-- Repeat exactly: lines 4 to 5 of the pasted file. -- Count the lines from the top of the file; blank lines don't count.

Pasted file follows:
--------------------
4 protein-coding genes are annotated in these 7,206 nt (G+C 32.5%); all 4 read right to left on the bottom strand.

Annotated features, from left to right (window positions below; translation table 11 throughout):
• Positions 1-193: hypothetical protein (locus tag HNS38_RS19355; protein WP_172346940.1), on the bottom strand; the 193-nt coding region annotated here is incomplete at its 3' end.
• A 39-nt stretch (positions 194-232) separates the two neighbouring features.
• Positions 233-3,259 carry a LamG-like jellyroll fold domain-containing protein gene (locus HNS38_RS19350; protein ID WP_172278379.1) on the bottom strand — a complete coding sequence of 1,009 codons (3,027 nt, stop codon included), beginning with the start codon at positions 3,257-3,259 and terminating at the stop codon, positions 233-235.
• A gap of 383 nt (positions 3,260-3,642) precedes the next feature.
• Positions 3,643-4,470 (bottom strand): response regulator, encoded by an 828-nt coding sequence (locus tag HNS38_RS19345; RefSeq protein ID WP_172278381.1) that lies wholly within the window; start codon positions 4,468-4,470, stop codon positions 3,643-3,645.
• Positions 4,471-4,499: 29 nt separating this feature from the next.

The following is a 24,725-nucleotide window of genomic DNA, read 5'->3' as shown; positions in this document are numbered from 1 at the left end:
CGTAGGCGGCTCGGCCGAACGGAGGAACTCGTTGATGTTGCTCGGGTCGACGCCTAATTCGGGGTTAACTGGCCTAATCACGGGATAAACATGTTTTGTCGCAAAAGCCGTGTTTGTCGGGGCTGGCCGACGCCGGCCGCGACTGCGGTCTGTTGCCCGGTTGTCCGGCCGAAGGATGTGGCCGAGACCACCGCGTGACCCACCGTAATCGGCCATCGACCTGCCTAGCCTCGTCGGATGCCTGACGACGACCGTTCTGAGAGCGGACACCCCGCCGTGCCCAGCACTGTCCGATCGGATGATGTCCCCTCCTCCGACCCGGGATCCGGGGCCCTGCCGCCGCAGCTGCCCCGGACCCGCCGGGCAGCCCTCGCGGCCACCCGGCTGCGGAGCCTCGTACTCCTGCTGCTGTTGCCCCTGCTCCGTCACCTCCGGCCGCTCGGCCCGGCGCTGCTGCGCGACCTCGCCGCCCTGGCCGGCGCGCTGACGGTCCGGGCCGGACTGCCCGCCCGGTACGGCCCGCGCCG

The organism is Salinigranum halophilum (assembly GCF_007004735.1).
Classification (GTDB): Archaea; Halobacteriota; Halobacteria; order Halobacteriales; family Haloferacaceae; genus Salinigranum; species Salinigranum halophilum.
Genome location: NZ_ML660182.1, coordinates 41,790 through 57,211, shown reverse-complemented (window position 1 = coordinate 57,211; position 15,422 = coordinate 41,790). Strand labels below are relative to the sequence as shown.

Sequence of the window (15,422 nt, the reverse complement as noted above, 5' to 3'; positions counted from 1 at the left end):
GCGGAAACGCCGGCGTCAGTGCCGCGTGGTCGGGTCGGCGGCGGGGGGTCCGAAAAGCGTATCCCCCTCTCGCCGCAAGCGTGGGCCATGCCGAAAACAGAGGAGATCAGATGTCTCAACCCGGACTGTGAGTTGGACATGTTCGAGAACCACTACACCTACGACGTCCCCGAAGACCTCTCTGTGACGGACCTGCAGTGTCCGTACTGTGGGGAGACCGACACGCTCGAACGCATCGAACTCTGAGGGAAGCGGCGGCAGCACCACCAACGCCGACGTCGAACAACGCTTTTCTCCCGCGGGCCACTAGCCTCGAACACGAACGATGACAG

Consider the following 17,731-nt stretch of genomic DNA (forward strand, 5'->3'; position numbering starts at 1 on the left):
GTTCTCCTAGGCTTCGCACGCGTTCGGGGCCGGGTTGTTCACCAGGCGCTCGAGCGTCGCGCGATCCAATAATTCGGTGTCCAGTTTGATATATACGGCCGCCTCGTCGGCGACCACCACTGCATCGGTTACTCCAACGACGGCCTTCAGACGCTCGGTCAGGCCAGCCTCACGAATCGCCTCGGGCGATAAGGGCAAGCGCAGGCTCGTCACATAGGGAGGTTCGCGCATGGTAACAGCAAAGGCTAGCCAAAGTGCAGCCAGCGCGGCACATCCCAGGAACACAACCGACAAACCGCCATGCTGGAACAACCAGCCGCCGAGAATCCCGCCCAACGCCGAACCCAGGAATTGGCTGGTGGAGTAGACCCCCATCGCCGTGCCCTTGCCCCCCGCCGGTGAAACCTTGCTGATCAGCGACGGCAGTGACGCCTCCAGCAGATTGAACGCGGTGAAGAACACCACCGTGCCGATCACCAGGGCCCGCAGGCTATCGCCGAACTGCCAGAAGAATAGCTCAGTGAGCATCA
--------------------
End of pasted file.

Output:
• A 39-nt stretch (positions 194-232) separates the two neighbouring features.
• Positions 233-3,259 carry a LamG-like jellyroll fold domain-containing protein gene (locus HNS38_RS19350; protein ID WP_172278379.1) on the bottom strand — a complete coding sequence of 1,009 codons (3,027 nt, stop codon included), beginning with the start codon at positions 3,257-3,259 and terminating at the stop codon, positions 233-235.